insanity may soon be coming to China full-time with Asian-American basketball star Jeremy Lin reportedly in talks with the Beijing Shougang Ducks of the Chinese Basketball Association.
The Ducks are offering to pay Lin $3 million a year and the two sides are in “advanced negotiations,” according to Chinese media reports
After winning a championship with the Toronto Raptors in June, it’s been a rough summer for Lin with the 30-year-old free agent unable to find a home in the NBA. At a speech in Taiwan last month, Lin laid his feelings bare:
“In English, there’s a saying and it says once you hit rock bottom, the only way is up,” he said. “But rock bottom just seems to keep getting more and more rock bottom for me. So, free agency has been tough. Because I feel like in some ways the NBA’s kind of given up on me.”
After going undrafted out of Harvard, Lin slept on teammate couches and played in the D-league before finally getting his big chance in New York. Lin didn’t waste the opportunity, igniting a global craze known as “Linsanity” with his incredible play during a month-long stretch in February 2012.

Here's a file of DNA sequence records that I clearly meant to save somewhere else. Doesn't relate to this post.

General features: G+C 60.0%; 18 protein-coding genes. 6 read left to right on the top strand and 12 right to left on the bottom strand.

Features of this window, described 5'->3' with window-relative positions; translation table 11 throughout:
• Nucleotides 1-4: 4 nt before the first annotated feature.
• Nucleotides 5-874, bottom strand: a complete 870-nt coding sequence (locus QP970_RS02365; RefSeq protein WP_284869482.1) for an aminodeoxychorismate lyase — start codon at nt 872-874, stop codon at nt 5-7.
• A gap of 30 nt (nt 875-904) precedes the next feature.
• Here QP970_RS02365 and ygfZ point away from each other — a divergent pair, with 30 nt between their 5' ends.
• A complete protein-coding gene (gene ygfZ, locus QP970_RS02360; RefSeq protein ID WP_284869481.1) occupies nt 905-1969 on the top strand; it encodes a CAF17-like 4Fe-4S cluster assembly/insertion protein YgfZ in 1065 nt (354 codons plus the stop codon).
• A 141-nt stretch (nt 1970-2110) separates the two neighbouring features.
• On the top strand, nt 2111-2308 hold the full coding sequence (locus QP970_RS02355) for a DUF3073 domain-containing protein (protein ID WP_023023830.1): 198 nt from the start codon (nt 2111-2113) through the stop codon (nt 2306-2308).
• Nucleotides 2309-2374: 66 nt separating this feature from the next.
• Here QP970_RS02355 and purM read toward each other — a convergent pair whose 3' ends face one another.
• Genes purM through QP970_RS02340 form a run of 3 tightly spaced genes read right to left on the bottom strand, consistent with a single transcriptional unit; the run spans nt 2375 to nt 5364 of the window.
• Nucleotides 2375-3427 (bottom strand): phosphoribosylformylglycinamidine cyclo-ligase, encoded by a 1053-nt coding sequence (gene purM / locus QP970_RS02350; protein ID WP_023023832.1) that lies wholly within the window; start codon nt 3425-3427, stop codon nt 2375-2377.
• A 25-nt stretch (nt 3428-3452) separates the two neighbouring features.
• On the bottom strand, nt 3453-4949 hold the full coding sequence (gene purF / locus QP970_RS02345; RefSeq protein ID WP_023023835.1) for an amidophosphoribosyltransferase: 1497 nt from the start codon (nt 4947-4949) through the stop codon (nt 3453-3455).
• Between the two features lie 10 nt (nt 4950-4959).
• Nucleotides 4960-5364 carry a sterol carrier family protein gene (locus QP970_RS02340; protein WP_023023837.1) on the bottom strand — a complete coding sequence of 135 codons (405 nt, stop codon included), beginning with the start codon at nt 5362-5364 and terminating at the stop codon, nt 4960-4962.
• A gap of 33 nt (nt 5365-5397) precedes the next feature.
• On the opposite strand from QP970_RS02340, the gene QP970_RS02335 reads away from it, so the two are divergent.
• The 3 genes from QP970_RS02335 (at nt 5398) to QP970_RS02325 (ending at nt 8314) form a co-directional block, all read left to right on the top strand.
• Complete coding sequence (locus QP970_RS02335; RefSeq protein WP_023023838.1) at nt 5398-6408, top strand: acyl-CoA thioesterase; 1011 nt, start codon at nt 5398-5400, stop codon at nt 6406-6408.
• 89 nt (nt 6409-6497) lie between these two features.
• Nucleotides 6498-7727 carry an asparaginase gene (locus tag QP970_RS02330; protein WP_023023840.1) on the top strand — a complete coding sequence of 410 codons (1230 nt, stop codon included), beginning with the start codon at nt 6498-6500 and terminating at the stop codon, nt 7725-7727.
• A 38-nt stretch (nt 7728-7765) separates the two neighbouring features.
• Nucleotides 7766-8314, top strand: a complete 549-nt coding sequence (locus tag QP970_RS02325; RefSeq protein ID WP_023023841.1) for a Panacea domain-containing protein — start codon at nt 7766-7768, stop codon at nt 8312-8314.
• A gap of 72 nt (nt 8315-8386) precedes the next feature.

Unfortunately, a knee injury cut Linsanity short and Lin was never again able to recapture that same magic. He has, however, remained a valuable journeyman point guard, playing on eight different teams in nine seasons. He was signed by the Raptors in February and many thought he would be a part of the team’s playoff rotation.
However, Toronto coach Nick Nurse instead decided to stick with backup guard Fred VanVleet and Lin became essentially a human victory cigar, only entering the game once the outcome was no longer in doubt. He ended up playing only 51.7 seconds in the finals.
Though he may not have impressed during his time in Toronto, Lin played pretty well earlier in the season with the Atlantic Hawks and is still onto the hope of getting another NBA contract. He has reportedly turned down offers from Europe, but has kept the door open to teams in Asia.
The Chinese Basketball Association is the most high-profile and well-paying league on the continent. While Lin may already be big in China, by signing with Beijing, he would likely eclipse the large shadow cast by former Ducks star Stephon Marbury.
Lin is currently on an Asia trip, visiting his mother’s ancestral home of Pinghu in Zhejiang province last week. “When I go there, I feel the most at home,” he told RADII.